Every Pixar movie has its own rules that viewers have to accept, understand, and enjoy understanding. The voices of the toys in the Toy Story ﬁlms, for example, are never audible to humans. The rats in Ratatouille walk on four paws, like normal vermin, except for Remy, our star, whose upright posture sets him apart. In Pete's ﬁlm, one of the rules—at least at this point—was that memories (depicted as glowing glass globes) were stored in the brain by traveling through a maze of chutes into a kind of archive. When retrieved or remembered, they'd roll back down another tangle of chutes, like bowling balls being returned to bowlers at the alley.
That construct was elegant and effective, but Andrew suggested that another rule needed to be clariﬁed: how memories and emotions change over time, as the brain gets older. This was the moment in the ﬁlm, Andrew said, to establish some key themes. Listening to this, I remembered how in Toy Story 2, the addition of Wheezy helped establish the idea that damaged toys could be discarded, left to sit, unloved, on the shelf. Andrew felt there was a similar opportunity here. "Pete, this movie is about the inevitability of change," he said. "And of growing up."
This set Brad off. "A lot of us in this room have not grown up—and I mean that in the best way," he said. "The conundrum is how to become mature and become reliable while at the same time preserving your childlike wonder. People have come up to me many times, as I'm sure has happened to many people in this room, and said, ‘Gee, I wish I could be creative like you. That would be something, to be able to draw.' But I believe that everyone begins with the ability to draw. Kids are instinctively there. But a lot of them unlearn it. Or people tell them they can't or it's impractical. So yes, kids have to grow up, but maybe there's a way to suggest that they could be better off if they held on to some of their childish ideas.
"Pete, I want to give you a huge round of applause: This is a frickin' big idea to try to make a movie about," Brad continued, his voice full of affection. "I've said to you on previous ﬁlms, ‘You're trying to do a triple backﬂip into a gale force wind, and you're mad at yourself for not sticking the landing. Like, it's amazing you're alive.' This ﬁlm is the same. So, huge round of applause." Everyone clapped. Then Brad added, "And you're in for a world of hurt."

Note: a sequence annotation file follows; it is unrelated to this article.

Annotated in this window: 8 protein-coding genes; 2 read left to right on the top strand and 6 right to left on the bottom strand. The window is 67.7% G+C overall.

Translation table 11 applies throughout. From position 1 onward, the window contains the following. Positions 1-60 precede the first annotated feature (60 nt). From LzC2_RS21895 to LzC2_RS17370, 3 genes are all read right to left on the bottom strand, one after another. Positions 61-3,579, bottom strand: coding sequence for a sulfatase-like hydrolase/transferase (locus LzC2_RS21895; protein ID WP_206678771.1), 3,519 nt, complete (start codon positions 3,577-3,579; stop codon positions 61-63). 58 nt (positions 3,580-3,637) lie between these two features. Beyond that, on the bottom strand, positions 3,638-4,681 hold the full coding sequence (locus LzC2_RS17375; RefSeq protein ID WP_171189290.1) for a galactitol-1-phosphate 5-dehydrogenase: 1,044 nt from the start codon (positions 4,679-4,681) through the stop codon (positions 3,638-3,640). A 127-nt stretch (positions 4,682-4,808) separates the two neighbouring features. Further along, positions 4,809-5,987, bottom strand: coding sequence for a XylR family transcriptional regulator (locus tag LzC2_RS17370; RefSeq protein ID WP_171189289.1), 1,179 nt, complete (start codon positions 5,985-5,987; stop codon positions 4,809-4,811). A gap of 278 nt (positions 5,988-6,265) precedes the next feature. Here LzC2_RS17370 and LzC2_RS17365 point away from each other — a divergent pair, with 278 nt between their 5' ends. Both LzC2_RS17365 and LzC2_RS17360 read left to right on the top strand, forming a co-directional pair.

An important corollary to the assertion that the Braintrust must be candid is that ﬁlmmakers must be ready to hear the truth; candor is only valuable if the person on the receiving end is open to it and willing, if necessary, to let go of things that don't work. Jonas Rivera, the producer of Pete's ﬁlm, tries to make that painful process easier by "headlining" the main points of a Braintrust session—distilling the many observations down to a digestible takeaway. Once this meeting wrapped up, this is what he did for Pete, ticking off the areas that seemed the most problematic, reminding him of the scenes that resonated most. "So what do we blow up?" Jonas asked. "And what do you love? Is what you loved about the ﬁlm different now than it was when we started?"
"The way the movie opens," Pete responded, "I love."
Jonas raised his hand in a salute. "Okay, that's the movie, then," he said. "How we set up the story has to handshake with that."
"I agree," Pete said. They were on their way.